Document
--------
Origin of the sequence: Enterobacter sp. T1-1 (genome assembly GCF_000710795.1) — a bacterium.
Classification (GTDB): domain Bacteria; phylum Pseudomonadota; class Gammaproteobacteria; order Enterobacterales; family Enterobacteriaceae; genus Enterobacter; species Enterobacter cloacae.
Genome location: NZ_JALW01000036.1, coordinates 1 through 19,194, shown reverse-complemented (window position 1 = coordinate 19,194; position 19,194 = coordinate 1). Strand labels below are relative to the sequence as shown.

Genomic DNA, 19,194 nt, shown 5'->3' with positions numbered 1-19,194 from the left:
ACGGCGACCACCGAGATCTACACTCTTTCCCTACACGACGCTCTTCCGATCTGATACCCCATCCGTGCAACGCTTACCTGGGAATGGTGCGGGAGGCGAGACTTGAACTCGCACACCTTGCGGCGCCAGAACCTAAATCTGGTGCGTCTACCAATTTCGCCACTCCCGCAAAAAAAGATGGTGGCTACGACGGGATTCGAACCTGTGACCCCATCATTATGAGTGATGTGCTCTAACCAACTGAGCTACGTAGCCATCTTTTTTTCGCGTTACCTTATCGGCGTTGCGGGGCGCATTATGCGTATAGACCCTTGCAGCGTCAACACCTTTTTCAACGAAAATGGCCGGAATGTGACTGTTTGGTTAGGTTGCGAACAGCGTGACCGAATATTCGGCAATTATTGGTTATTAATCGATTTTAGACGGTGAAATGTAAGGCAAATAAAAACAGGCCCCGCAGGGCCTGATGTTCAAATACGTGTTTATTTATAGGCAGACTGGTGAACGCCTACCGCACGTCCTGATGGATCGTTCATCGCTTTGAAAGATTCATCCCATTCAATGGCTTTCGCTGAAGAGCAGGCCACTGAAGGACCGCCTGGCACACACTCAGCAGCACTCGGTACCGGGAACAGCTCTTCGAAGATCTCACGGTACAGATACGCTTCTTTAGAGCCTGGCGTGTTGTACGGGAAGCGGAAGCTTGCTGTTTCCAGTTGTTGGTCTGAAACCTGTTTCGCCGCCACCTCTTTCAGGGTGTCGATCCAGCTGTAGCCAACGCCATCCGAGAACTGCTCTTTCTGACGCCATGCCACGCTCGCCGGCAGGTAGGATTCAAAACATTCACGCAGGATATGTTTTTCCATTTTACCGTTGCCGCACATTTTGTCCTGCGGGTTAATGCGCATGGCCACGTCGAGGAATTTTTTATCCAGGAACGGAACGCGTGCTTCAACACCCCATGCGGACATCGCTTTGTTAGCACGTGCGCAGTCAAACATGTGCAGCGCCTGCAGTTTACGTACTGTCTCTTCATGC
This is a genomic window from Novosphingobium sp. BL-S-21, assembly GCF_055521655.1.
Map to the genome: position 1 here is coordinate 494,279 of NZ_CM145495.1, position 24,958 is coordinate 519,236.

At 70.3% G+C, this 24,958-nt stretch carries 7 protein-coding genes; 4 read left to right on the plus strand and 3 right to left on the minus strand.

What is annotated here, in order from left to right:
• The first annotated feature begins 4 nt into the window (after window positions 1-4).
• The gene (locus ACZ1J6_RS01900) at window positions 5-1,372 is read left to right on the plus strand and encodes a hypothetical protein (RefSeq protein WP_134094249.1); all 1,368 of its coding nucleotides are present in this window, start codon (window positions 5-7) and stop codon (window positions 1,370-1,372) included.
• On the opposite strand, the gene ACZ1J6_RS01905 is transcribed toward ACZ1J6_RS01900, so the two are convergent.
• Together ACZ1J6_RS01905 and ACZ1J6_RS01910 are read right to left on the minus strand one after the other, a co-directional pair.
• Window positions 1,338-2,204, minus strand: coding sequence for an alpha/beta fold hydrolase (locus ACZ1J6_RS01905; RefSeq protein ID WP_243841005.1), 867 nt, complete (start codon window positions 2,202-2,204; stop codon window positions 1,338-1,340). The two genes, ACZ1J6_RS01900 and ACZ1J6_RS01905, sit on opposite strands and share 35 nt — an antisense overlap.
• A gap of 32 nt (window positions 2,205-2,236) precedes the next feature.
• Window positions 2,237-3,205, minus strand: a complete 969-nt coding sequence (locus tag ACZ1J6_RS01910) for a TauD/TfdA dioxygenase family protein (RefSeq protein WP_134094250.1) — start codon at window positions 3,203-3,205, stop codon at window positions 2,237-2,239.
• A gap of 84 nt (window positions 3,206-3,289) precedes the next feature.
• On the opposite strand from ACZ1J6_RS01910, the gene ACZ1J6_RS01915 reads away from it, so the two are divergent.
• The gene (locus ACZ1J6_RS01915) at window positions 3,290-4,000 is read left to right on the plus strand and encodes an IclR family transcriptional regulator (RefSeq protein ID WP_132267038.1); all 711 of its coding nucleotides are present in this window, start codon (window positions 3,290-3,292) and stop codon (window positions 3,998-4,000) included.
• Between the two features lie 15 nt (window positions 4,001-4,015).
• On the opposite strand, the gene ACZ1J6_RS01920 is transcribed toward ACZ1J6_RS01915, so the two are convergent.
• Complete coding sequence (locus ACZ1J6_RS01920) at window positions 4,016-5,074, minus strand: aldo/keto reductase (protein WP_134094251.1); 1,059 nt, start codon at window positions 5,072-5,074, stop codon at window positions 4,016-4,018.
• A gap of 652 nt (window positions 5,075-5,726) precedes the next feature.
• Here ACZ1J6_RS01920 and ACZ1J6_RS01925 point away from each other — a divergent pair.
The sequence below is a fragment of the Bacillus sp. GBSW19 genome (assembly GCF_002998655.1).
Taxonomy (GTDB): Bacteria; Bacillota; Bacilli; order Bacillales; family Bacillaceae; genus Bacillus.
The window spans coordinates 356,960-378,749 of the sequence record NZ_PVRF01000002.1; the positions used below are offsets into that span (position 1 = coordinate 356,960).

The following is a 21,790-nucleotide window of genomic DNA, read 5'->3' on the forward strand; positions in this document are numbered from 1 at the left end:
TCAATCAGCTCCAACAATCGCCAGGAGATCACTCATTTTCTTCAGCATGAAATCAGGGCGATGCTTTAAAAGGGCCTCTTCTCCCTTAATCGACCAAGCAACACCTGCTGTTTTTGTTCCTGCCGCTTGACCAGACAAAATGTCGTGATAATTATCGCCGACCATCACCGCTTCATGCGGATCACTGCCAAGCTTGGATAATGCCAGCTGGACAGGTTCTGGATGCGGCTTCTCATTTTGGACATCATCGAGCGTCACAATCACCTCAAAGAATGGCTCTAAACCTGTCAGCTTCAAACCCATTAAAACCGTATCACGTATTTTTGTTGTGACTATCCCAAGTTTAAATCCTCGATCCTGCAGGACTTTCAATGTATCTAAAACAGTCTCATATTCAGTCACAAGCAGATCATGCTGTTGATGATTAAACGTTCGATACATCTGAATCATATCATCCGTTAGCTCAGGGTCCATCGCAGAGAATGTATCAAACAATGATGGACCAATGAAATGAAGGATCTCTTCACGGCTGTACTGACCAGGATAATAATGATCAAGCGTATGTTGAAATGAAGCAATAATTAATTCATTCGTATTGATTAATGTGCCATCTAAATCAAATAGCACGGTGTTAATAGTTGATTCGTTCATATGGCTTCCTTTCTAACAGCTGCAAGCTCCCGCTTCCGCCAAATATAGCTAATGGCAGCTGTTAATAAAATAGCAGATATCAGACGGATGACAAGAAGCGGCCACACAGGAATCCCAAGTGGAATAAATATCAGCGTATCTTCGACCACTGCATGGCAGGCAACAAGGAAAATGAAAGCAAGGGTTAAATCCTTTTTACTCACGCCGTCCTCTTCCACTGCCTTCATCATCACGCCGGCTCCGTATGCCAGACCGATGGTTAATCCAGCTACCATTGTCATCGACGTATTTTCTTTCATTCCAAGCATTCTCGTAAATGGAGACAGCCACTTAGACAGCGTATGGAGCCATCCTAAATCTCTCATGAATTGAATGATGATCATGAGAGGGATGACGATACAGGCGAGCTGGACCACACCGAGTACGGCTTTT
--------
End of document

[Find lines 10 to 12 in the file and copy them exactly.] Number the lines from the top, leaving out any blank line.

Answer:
• The first annotated feature begins 4 nt into the window (after window positions 1-4).
• The gene (locus ACZ1J6_RS01900) at window positions 5-1,372 is read left to right on the plus strand and encodes a hypothetical protein (RefSeq protein WP_134094249.1); all 1,368 of its coding nucleotides are present in this window, start codon (window positions 5-7) and stop codon (window positions 1,370-1,372) included.
• On the opposite strand, the gene ACZ1J6_RS01905 is transcribed toward ACZ1J6_RS01900, so the two are convergent.